Durin III

From Tolkien Gateway
The name Durin refers to more than one character, item or concept. For a list of other meanings, see Durin (disambiguation).
Durin III
Ahmet Can Kahraman - Durin III.jpg
"Durin III" by Ahmet Can Kahraman
Biographical Information
TitlesKing of Durin's Folk
King of Khazad-dûm
AffiliationAlliance of Dwarves and Men[1]
LanguageKhuzdul, Sindarin
BirthBefore c. S.A. 1500 - c. 1590[2]
DeathAfter S.A. 1697[3] (aged 107+)
Notable forGifted the Ring of Durin
HouseHouse of Durin
Physical Description
GalleryImages of Durin III

Durin III (fl. S.A. 1600s) was the King of Durin's folk who ruled the great Dwarf-city of Khazad-dûm at the time of Sauron's assault on Eregion.

History[edit | edit source]

Like all Durins after Durin I, he was given the name of the first Father of the Dwarves because he greatly resembled him in both appearance and manner. Indeed it was believed among the Dwarves that he was the reincarnation of Durin I, though whether this is possible is unclear.[2]

During his reign in the 16th century of the Second Age, the Dwarves of Khazad-dûm had struck a rare friendship with the Elves of Eregion. Around S.A. 1500, the Elves, guided by Annatar, began forging the Rings of Power.[4] According to the Dwarves, Celebrimbor and the Elven-smiths gave Durin the first of the Seven Rings of the Dwarves (other traditions state that Celebrimbor was said to have yielded the Seven - all the Seven - to Sauron after torture and it was Sauron who gifted the ring to Durin).[2]

Their instructor in crafting the Rings, the wise Annatar, was actually Sauron who had come to corrupt the Elves through the Rings of Power. By S.A. 1697, seeing that he could not control either the Elves nor the Dwarves through the Rings, he led a large army towards Eregion. In response, Durin sent a great force of Dwarves to the aid of Celebrimbor, but with the fall of Eregion, his warriors were driven back and the Doors of Durin were shut. Their actions were not in vain for it was by the aid of Durin that Elrond was able to escape and establish the refuge of Imladris in the North.[3]

Sauron's assault on Eregion was only the beginning of his campaign of conquest. His servants also invaded Gundabad and the Ered Mithrin, cutting off communications between Durin III and the Iron Hills. Consequently, the Alliance of Dwarves and Men came to an end during his reign.[1] Although Eregion was conquered, Durin III's people were too numerous and valiant, and his halls too deep and strong, to be taken by Sauron.[2]

Etymology[edit | edit source]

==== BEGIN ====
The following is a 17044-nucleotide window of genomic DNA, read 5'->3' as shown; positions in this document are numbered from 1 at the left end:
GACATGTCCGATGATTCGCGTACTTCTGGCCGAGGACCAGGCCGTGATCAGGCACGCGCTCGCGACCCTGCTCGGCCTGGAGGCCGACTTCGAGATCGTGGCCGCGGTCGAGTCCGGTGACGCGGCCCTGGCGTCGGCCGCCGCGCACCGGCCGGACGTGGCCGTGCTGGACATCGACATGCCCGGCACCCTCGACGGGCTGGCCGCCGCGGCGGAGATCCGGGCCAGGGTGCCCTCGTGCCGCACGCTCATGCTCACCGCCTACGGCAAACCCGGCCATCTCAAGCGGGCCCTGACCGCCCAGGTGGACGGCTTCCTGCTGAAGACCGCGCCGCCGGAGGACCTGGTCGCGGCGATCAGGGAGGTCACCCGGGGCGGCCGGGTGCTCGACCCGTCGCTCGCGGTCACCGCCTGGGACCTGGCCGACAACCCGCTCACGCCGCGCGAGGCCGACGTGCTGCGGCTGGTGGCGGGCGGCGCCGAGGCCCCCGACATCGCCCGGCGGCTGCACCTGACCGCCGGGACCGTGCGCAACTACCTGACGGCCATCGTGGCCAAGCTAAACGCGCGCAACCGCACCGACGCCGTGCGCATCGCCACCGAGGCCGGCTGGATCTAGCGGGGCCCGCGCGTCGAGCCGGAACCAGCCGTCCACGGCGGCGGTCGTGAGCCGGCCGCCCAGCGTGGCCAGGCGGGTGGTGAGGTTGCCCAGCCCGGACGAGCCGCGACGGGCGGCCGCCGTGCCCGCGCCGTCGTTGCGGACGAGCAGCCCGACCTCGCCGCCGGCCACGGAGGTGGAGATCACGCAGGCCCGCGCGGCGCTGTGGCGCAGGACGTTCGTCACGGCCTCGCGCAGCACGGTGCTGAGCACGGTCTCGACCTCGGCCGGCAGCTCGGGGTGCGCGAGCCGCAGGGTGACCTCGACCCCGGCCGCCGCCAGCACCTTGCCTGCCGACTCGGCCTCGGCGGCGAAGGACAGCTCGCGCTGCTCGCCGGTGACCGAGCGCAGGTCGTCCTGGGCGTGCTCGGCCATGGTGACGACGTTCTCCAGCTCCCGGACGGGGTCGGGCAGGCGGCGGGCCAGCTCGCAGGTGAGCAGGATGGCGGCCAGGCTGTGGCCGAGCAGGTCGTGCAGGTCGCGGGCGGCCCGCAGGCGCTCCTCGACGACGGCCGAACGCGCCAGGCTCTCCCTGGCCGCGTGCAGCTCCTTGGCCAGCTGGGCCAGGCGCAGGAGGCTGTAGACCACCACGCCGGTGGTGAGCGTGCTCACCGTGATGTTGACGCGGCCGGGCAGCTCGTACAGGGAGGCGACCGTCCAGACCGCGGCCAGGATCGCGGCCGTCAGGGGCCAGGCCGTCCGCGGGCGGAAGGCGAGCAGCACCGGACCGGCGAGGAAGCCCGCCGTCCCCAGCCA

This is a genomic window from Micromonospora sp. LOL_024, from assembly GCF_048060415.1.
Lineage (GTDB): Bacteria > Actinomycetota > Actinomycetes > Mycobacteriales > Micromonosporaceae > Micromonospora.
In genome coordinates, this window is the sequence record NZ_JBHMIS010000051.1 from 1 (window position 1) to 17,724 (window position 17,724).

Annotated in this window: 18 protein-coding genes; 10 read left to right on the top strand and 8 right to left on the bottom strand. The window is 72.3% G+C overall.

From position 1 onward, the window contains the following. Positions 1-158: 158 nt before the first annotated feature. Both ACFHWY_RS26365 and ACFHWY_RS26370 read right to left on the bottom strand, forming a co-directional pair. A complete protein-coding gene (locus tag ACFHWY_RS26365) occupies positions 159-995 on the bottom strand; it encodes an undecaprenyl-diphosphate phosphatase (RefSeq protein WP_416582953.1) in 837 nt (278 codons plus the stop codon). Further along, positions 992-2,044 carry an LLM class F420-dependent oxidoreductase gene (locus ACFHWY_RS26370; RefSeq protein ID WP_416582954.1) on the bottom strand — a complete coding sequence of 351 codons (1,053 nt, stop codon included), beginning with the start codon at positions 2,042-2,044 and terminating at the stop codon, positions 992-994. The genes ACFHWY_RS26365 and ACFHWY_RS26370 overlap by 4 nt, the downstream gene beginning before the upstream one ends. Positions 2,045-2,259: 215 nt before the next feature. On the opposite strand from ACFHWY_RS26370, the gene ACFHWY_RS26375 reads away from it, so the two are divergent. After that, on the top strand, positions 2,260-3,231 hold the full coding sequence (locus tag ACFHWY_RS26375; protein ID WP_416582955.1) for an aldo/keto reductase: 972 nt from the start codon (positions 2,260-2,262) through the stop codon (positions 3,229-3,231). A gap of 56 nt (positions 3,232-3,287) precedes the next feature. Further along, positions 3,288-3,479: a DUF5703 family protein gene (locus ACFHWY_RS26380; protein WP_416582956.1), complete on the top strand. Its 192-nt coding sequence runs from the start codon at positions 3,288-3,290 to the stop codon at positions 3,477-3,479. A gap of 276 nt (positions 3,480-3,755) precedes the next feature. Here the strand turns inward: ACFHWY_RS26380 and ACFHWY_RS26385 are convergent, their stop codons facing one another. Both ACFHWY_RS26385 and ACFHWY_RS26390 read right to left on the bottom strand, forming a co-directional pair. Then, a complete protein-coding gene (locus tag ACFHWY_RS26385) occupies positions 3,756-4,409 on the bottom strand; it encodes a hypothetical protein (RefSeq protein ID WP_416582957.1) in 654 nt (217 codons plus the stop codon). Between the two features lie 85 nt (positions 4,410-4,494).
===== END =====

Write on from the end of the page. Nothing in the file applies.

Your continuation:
One account states that the name Durin was a word for "king" in the language of the Men of the North in the early Second Age.[1]

Another account states that Durinn is one of the Dwarfs in the Dvergatal. The name means "Sleepy".[5]

Genealogy[edit | edit source]

Durin I
fl. First Age
Durin II
fl. late F.A./early S.A.
fl. S.A. 1600s
Durin IV
fl. late S.A./early T.A.
Durin V
fl. late S.A./early T.A.
Durin VI
T.A. 1731 - 1980

Portrayal in adaptations[edit | edit source]

Durin III in adaptations

2001: The Lord of the Rings: The Fellowship of the Ring:

In the prologue, Durin III appears with the other six Lords receiving their Rings. He is only identified as Durin on a Decipher Card.

2021: The Lord of the Rings Online: Fate of Gundabad:

Durin III briefly appears in a flashback in the Second-age, sealing the West-gate following the Sack of Eregion. He also was noted to have convened the Fourth Dwarrowmoot of the Seven Houses at Mount Gundabad. The name of his Ring of Power is given as Angya, or Handórm in the dwarven tongue.

2022: The Lord of the Rings: The Rings of Power:

King Durin III appears in Amazon's series, portrayed by Peter Mullan. He is depicted as the king of Khazad-dûm and father to Prince Durin IV. He first appears on it's series second episode at Khazad-dûm where he Elrond, who has traveled there, and speaks with him.


  1. 1.0 1.1 1.2 J.R.R. Tolkien, Christopher Tolkien (ed.), The Peoples of Middle-earth, "X. Of Dwarves and Men", "Relations of the Longbeard Dwarves and Men"
  2. 2.0 2.1 2.2 2.3 J.R.R. Tolkien, The Lord of the Rings, Appendix A, "Durin's Folk"
  3. 3.0 3.1 J.R.R. Tolkien, Christopher Tolkien (ed.), Unfinished Tales, "The History of Galadriel and Celeborn", "Concerning Galadriel and Celeborn"
  4. J.R.R. Tolkien, The Lord of the Rings, Appendix B, "The Second Age"
  5. Chester Nathan Gould, "Dwarf-Names: A Study in Old Icelandic Religion", published in Publications of the Modern Language Association of America, Vol 44 (1929), issue #4, pp. 939-967
Durin III
House of Durin
Last known:
Durin II
King of Durin's Folk
Mid-Second Age
Next known:
Durin IV
King of Khazad-dûm
Mid-Second Age

Kings of Durin's Folk
Durin I* (Y.T.) · Durin II* · Durin III* (fl. S.A. 1600) · Durin IV* · Durin V* · Durin VI* (until T.A. 1980) · Náin I* (1980 - 1981) · Thráin I (1981 - 2190) · Thorin I (2190 - 2289) · Glóin (2289 - 2385) · Óin (2385 - 2488) · Náin II (2488 - 2585) · Dáin I (2585 - 2589) · Thrór (2585 - 2790) · Thráin II (2790 - captured 2845, d. 2850) · Thorin II Oakenshield (after 2845 - 2941) · Dáin II Ironfoot (2941 - 3019) · Thorin III Stonehelm (T.A. 3019 - Fourth Age) · Durin VII (Fourth Age)*
* Kings of Khazad-dûm · Kings under the Mountain